Ask the Wizard #20
Dear Mike, in baccarat the odds for Banker, Player and Tie are 45.843%, 44.615% and 9.543% as mentioned. Can you please clarify on how you arrive at 1.064% and 1.228%, please?
Steven from Miri, Malaysia
The expected player return per unit wagered on the banker is .45843*.95 + .44615*-1 = -.01064. The player's loss is the casinos gain. Thus the house edge is -1*-.01064 = .01064 = 1.064%. Likewise, the expected return on the player bet is .45843*-1 + .44615*1 = -.01228. Thus, the house edge on the player bet is 1.228%.
Are there any states, other than Nevada, where it is legal to bet on professional sports such as baseball and football?
Roger from Bloomington, Indiana
The only state besides Nevada with legal sports betting is in Delaware. In that state it is run through the lottery, so the odds are pretty bad.
What is the average number of rolls until a shooter "sevens out"? I know that a 7 will appear every 6 rolls, but with come-out 7-11s and craps, plus the possibility of shooters making multiple points, I think the average number of rolls may be higher than expected. Is there any mathematical reference material on this?
Grshooter from Kansas City, Missouri
The average number of rolls per shooter is 8.525510. For the probability of exactly 2 to 200 rolls, please see my craps probability of survival page.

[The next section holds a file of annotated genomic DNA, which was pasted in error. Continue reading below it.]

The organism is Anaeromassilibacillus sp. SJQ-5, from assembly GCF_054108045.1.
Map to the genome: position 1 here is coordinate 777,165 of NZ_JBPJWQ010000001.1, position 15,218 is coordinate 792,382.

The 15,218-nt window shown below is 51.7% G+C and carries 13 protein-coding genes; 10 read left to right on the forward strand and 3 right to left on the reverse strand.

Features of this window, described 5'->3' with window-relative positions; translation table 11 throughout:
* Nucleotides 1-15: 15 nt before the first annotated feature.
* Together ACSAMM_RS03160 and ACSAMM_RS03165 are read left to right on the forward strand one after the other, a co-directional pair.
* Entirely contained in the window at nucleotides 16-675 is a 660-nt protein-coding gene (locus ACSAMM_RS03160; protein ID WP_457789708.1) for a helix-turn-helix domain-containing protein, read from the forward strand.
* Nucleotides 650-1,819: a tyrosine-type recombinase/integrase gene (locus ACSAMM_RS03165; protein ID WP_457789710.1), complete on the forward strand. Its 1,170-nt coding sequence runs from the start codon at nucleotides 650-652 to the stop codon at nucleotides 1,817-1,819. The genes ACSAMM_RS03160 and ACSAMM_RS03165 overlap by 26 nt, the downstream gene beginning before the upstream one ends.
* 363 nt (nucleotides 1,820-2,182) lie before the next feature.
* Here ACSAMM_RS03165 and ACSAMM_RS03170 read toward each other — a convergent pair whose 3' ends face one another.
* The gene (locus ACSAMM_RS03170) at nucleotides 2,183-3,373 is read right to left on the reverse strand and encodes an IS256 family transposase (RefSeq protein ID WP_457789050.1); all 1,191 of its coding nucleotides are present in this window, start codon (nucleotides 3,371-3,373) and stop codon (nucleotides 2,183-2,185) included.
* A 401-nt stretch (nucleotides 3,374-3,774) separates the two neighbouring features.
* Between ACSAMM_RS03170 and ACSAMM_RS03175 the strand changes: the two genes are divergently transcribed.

I have never seen any tips on blackjack where the dealer is dealt only one card. This seems to be a totally different game than regular blackjack. When you take a hit, you are taking what would be the second card of the dealers hand. A lot of online casinos have this game. Do you have any suggestions as to the best way to play these games? Thank you.
Darrell from Coos Bay, U.S.
It doesn't matter which card the dealer takes. What is important is whether the player can lose more than their original wager if the dealer has a blackjack. For example, at Starnet casinos, if the dealer has a ten up, and the player has an 11 and doubles, then the dealer can draw an ace afterward, for a blackjack, and the player will lose both the original bet and the double. To adjust for this European no-peek rule, the player should be more conservative about doubling and splitting when the dealer has a potential blackjack.
For more information on the European no-hole-card rules, please see my European blackjack basic strategy.